ABU DHABI // There was confusion yesterday over a claim by the Emirates Identity Authority that its ID cards were now essential for all banking transactions done in person.
A senior official from the Emirates Identity Authority [Eida] made the claim yesterday, backing up reports in the Arabic press that said the development was the result of a ministerial directive. However, banks seemed unaware of the requirement.
Saleh Al Bareky, first registry administrator at Eida, said that the Central Bank had ordered all banks to refuse any customer attempting any transaction in person who could not provide an Emirates ID card.
Mr Al Bareky said: "I think the banks started implementing this from today, and it is good."
He said the Central Bank's decision would ensure that people applied for the ID cards.
The Arabic press reports quoted Saeed Al Hamiz, assistant governor of the Central Bank, as saying the cards would be essential for anyone seeking a loan. The reports credited the directive to Obaid Humaid Al Tayer, Minister of State for Financial Affairs and the chairman of the Federal Credit Bureau.
But banks yesterday appeared unaware of the directive.
An official from the Abu Dhabi Islamic Bank's customer care centre, said: "No Emirates ID card is required to apply for a loan. We need only the original passport, salary certificate and three months worth of salary statements."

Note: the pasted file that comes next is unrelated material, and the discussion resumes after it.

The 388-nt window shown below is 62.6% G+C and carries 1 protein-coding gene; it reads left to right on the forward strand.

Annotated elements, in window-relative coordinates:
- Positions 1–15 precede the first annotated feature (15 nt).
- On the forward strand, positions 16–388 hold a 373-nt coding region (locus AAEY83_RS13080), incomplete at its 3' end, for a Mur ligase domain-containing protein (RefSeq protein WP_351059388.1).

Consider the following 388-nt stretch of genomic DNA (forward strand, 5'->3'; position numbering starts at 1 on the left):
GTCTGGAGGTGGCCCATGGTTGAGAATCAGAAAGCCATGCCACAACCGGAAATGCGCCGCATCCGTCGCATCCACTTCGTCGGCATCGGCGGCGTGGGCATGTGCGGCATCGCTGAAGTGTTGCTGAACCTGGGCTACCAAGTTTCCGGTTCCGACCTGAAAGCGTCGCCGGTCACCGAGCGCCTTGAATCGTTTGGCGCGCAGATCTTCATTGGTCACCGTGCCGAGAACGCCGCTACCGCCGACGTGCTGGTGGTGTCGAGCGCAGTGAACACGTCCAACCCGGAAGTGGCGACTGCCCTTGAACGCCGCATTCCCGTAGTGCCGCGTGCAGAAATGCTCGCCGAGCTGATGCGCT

And an official from HSBC said: "We require an original passport with a valid visa page, a salary transfer certificate and three months of bank statements. And we did not hear anything about Emirates ID cards ... it is not required."
Eida's goal is that the Emirates ID card will one day be used by residents to access a range of services, from getting treatment at a hospital to opening a bank account, paying traffic fines and even taking flights.
However, it has faced difficulties in getting residents to sign up for the cards and was forced to delay a number of deadlines for them to do so. It now appears to be suffering similar delays in communicating its plan to the banking sector.
Dr Ali Mohamed Al Khouri, Director General of Eida, is quoted on the organisation's website as saying the ID card could eventually be used to replace ATM cards, depending on the banks' interest.
The website says ID card readers have been distributed to a number of government organisations and that a practical test had been carried out in collaboration with a local bank.
According to Dr Al Khouri, the "new procedures helped save 15-20 minutes compared with opening an account in the traditional manner."
He said the test proved the advantages of the ID card by enabling the bank's employee to gain all the customer's relevant personal information merely by putting the card in the reader.
Eida says it has registered eight million people in the ID card scheme out of a population of nine million.
The Central Bank was unavailable for comment.